As the lawyers’ movement began to resist Musharraf’s declaration of emergency, in a brave and uncommon act of defiance, approximately 97 senior judges of Pakistan refused to accept the emergency rule. All of these judges were immediately fired and detained, which included Justice Chaudhry. Despite the arrests, lawyers across the country defied Musharraf’s suspension of the Constitution in solidarity, and civilians joined forces with the lawyers. This combination of civilians and lawyers increased the pressure on Musharraf, who resigned in November 2007. Democracy had won and the flag once again signalled the march of change.
In 2013, Dr Tahirul Qadri started his “million man march” from Lahore to Islamabad. As the protestors reached the capital, the city once again came to a standstill. Soon enough, an agreement was reached between the government and Qadri, wherein the government agreed to dissolve the National Assembly before its term end in mid-March, within 90 days until the next elections were to be held, according to the “Islamabad Long March Declaration”.
The march that exudes distinction from all others remains to be Pakistan Tehreek-e-Insaf’s (PTI) 126-day sit-in at the capital’s D-Chowk, where it had demanded the resignation of then prime minister Nawaz and an audit of the 2013 General Elections. Imran, at that time, was also backed by Dr Qadri and his supporters. The “dharna” was joined by supporters from all over the country, and the capital watched as days of non-stop protests passed by. Imran called off the sit-in in the wake of the APS Peshawar terrorist attack on December 17th.
Fast forward to 2021, Tehreek-e-Labaik Pakistan (TLP) launched its “Tahafuz Namoos-i-Risalat March” from Rawalpindi’s Liaquat Bagh to Islamabad’s Faizabad. As they demanded the government to cut diplomatic ties with France, Liaquat Bagh turned into a battleground as forces clashed with TLP workers. The sit-in continued at Faizabad, creating havoc in the capital. This pressured the government to accept TLP’s demands and so, on November 16 2021, TLP announced the conclusion of its sit-in.
February 2022 saw the long march wherein the Chairman of Pakistan Peoples Party (PPP), Bilawal Bhutto-Zardari announced the “Awami March”. The march took place from Karachi and culminated in Islamabad’s D-Chowk in a peaceful manner.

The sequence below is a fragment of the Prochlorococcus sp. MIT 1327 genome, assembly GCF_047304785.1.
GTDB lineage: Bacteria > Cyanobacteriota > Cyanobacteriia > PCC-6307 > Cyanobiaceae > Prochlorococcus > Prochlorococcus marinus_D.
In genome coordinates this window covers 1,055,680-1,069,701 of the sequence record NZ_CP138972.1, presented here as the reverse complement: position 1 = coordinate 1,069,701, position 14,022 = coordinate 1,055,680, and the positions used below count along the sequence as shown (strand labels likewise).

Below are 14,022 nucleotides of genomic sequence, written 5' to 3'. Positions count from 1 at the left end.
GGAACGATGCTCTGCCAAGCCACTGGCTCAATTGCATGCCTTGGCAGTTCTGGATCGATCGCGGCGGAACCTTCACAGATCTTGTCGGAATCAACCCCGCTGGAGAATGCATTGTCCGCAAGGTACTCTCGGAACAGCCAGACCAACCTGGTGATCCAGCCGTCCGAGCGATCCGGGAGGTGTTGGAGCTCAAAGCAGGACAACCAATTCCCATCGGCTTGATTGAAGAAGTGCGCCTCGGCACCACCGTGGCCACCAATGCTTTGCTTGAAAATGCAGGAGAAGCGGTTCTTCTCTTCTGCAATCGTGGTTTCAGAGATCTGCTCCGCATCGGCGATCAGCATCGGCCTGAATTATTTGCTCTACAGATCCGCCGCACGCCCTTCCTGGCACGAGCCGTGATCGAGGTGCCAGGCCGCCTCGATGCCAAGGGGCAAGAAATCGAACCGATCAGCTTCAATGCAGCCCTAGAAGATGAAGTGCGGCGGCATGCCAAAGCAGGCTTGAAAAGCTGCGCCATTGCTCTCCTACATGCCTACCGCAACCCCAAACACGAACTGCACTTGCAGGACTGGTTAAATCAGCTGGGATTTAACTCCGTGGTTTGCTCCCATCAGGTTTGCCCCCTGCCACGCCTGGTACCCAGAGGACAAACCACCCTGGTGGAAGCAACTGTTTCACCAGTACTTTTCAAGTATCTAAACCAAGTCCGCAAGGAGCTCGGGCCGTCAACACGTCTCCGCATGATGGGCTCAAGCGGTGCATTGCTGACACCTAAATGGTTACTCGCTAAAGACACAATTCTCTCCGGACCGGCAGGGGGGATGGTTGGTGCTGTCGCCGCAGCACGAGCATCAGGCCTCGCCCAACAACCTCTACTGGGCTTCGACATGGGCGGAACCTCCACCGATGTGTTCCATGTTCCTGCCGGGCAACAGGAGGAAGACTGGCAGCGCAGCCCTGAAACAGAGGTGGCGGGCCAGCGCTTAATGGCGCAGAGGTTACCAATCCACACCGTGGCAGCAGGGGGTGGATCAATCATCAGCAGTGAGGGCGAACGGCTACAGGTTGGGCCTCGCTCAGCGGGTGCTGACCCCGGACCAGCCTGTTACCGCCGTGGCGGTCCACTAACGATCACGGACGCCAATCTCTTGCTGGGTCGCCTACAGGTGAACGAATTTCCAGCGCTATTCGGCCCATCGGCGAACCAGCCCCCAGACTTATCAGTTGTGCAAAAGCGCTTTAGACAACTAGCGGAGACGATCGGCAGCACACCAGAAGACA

The last long march to halt the capital was in May 2022, led by PTI Chairman Imran. Just like most of its predecessors, this march was met with tear gas and containers. As Imran marched from Peshawar to Islamabad, with convoys coming from all around Punjab, the sheer intensity of violence against protestors kept increasing. The Supreme Court, observing the situation, announced an order directing the government to remove all obstacles, providing PTI space in H9 to hold its protest. As both PTI and the ruling government ignored the dicta of the court, the situation began to worsen with every minute. Imran reached Islamabad in the early hours and left announcing a six-day ultimatum for the government.
Five months later, here we are yet again, with containers ready for placement and police equipped to deter the protestors, and the capital prepares for another “long march”. At the first glance, it seems that the march’s slow progress is a tactic of building pressure on the sitting government in an attempt to set aside the judgement of the Election Commission of Pakistan. However, these tactics grapple with the practical dimensions of successful negotiations. As a result, predictability blows the wind towards the same norm as those of preceding marches, with the sitting government, following its old tactics, expected to use force to deter the protestors. The situation, at its standpoint in time, indicates towards a “power show”, but its success seems largely dependent on the pressure built behind “closed doors”.
So, as we wait for the march to reach its destination, the question to be pondered upon is: why is the right of freedom of expression hindered by the need of force, especially considering that the same right is protected by our Constitution? And has a long march become a norm of our political society with a need for proper governance?